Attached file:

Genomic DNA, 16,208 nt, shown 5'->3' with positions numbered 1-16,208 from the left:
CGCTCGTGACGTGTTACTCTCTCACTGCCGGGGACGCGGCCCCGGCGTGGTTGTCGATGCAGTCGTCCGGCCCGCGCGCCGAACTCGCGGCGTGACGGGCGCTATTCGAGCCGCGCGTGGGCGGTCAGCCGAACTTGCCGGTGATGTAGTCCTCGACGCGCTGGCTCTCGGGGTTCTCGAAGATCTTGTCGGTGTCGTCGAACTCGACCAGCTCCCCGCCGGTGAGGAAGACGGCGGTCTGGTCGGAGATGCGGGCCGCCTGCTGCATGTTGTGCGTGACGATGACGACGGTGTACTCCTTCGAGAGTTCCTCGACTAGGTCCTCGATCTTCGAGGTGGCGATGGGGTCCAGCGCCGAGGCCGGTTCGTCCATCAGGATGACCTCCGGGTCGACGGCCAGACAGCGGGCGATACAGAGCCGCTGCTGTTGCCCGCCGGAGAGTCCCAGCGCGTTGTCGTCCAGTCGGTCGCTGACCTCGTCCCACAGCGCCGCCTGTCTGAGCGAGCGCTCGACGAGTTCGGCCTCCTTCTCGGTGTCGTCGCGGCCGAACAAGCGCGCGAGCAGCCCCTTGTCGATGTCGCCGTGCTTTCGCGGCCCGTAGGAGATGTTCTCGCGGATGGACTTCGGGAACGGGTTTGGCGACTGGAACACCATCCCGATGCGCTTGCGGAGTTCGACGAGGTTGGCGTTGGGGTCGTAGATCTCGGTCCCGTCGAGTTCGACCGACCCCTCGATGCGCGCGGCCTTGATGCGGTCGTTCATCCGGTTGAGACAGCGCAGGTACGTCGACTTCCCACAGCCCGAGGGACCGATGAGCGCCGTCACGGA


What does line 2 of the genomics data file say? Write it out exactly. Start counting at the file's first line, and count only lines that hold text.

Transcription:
CGCTCGTGACGTGTTACTCTCTCACTGCCGGGGACGCGGCCCCGGCGTGGTTGTCGATGCAGTCGTCCGGCCCGCGCGCCGAACTCGCGGCGTGACGGGCGCTATTCGAGCCGCGCGTGGGCGGTCAGCCGAACTTGCCGGTGATGTAGTCCTCGACGCGCTGGCTCTCGGGGTTCTCGAAGATCTTGTCGGTGTCGTCGAACTCGACCAGCTCCCCGCCGGTGAGGAAGACGGCGGTCTGGTCGGAGATGCGGGCCGCCTGCTGCATGTTGTGCGTGACGATGACGACGGTGTACTCCTTCGAGAGTTCCTCGACTAGGTCCTCGATCTTCGAGGTGGCGATGGGGTCCAGCGCCGAGGCCGGTTCGTCCATCAGGATGACCTCCGGGTCGACGGCCAGACAGCGGGCGATACAGAGCCGCTGCTGTTGCCCGCCGGAGAGTCCCAGCGCGTTGTCGTCCAGTCGGTCGCTGACCTCGTCCCACAGCGCCGCCTGTCTGAGCGAGCGCTCGACGAGTTCGGCCTCCTTCTCGGTGTCGTCGCGGCCGAACAAGCGCGCGAGCAGCCCCTTGTCGATGTCGCCGTGCTTTCGCGGCCCGTAGGAGATGTTCTCGCGGATGGACTTCGGGAACGGGTTTGGCGACTGGAACACCATCCCGATGCGCTTGCGGAGTTCGACGAGGTTGGCGTTGGGGTCGTAGATCTCGGTCCCGTCGAGTTCGACCGACCCCTCGATGCGCGCGGCCTTGATGCGGTCGTTCATCCGGTTGAGACAGCGCAGGTACGTCGACTTCCCACAGCCCGAGGGACCGATGAGCGCCGTCACGGA